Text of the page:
Willow Munson '23, a global studies major and premedical student from Emmaus, Pa., says, “You can work with what will benefit you, and further your knowledge and practice in this program.” Munson’s interest in infectious diseases led to a research project examining COVID-19’s impact on available treatments for tuberculosis. She also decided to work in a clinic, shadowing doctors and health-care workers, organizing the medical stock room and helping with patient intake, taking vitals, height, and weight.

In addition to health clinic work, internships also can include working in PDI’s Education Center. Julia Klayman helped students practice English language skills, which are integral to advanced education in Uganda. One day she used a classic children’s game during recess to teach the English names for body parts. “I had the entire school of 60 children watching me play ‘head, shoulders, knees and toes’ the whole time,” Klayman says. “And it was a very memorable experience. It was the first time I really saw them receive what I was teaching.” Her afternoons were spent working with teachers on computer skills, a project that aimed to provide resources that the teachers continue to use after Lehigh students returned to the United States.

Vinny Polignano ’22 of Phoenixville, Pa., who earned his bachelor’s degree in international relations and health, medicine, and society, chose research reflecting his interest in the international food system. His project studying coffee farming is now the basis for his thesis in Lehigh’s master’s degree program in environmental policy. “Uganda's a huge producer of coffee. It makes up over 80 percent of their export earnings, and I became interested in exploring that,” Polignano explains. While he initially thought his research would focus on coffee farmers’ confidence in their crop, the project changed after he began conducting interviews with the help of an interpreter. “I started with the premise, ‘Do you feel growing coffee is viable?’ which evolved to be a more broad-based examination of farmers’ understanding of market fluctuations, government support and other factors affecting what is the most lucrative crop,” he says.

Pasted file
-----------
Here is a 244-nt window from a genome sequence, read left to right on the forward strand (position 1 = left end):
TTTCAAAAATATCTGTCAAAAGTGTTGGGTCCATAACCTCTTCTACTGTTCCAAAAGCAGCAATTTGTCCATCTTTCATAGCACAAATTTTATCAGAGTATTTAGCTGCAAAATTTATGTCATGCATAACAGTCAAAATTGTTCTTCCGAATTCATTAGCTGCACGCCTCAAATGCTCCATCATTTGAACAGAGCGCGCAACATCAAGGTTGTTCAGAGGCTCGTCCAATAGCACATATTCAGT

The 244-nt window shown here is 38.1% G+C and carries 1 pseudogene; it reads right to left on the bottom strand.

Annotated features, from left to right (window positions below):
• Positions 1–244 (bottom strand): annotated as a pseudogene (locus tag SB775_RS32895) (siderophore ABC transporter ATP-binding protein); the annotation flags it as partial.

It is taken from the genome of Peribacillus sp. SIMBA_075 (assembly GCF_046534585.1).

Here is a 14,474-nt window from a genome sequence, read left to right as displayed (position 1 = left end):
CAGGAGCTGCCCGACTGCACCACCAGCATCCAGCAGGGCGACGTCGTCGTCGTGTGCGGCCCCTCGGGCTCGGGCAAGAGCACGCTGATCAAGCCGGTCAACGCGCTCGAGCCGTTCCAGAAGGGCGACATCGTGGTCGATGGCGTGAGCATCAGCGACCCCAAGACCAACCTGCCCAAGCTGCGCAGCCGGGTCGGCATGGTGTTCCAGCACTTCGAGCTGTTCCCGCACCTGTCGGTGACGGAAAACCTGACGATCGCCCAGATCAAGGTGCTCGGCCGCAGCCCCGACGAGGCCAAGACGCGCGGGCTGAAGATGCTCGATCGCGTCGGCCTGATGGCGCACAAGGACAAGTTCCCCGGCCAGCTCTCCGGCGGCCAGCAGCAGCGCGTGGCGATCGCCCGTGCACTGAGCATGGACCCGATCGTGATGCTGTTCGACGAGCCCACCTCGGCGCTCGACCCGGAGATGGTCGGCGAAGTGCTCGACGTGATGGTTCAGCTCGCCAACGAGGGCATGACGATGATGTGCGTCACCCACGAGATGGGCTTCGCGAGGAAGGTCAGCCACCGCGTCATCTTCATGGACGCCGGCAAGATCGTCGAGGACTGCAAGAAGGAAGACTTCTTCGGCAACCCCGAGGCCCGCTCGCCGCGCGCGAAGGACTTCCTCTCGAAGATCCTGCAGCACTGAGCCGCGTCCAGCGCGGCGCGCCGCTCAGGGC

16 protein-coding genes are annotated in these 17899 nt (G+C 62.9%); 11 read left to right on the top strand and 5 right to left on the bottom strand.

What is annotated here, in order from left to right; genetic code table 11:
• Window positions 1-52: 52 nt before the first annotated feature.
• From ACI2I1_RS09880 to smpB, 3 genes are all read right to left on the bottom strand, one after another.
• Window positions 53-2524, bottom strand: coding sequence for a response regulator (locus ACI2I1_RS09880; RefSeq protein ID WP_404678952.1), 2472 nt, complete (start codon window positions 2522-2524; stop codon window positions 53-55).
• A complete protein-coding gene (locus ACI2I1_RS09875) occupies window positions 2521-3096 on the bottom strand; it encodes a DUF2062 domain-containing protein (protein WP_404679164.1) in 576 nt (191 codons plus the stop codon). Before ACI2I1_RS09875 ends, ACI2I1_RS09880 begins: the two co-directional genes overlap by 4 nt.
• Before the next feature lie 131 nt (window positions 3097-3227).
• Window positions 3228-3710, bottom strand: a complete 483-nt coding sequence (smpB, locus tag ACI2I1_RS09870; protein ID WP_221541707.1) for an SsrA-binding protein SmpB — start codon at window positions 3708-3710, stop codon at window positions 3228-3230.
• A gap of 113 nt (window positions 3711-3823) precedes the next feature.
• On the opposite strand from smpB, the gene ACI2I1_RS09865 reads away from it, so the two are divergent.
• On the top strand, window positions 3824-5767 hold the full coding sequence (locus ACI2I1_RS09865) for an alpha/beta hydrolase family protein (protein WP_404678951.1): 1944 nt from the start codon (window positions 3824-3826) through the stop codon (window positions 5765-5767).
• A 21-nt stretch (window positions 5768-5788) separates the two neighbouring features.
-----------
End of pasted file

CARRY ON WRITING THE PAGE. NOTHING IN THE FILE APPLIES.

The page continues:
The long partnership between PDI and Lehigh has allowed trust to develop between students and village residents. Nearly one third of each year’s cohort includes students returning for their second year. Polignano notes, “I think they know we'll come back and that we're interested in them as a community….The longevity of the support the community receives outlasts any single trip.”

At least one project started by Lehigh students has become a mainstay of PDI’s work. After noting the lack of meaningful programs for youth outside of school hours, Tanner Buss ’18, who went to Uganda in 2015, got the idea of adding sports teams to PDI programs. He worked with Dezi Zaale, youngest member of PDI’s founding family, to launch a soccer program. After attending in 2019, Chae Kim ’22 and Jessica Galarza ’22 expanded on the idea, receiving a $10,000 Davis Projects for Peace grant to build a tutoring center for students attending PDI’s sports clinics. The grant paid for reading and writing materials, pens, pencils, tables and chairs, a desktop computer and a television for the tutoring center. The sports programs and tutoring center have become one of PDI’s most successful initiatives.

The ongoing impact of the Uganda program also is personal. Friendships started there are lasting ones, particularly between students and members of the Zaale family, with whom they share living quarters in the homestay. David Zaale, the founder of PDI and family patriarch, is known as “Papa” to Austin and her students. It’s rare that a week goes by without emails, texts or other communications being exchanged among program alumni and members of the Zaale family.

“To have those relationships is really maybe the most valuable part of the experience,” Munson says. 

by Vicki Mayk
Images by Willow Munson '23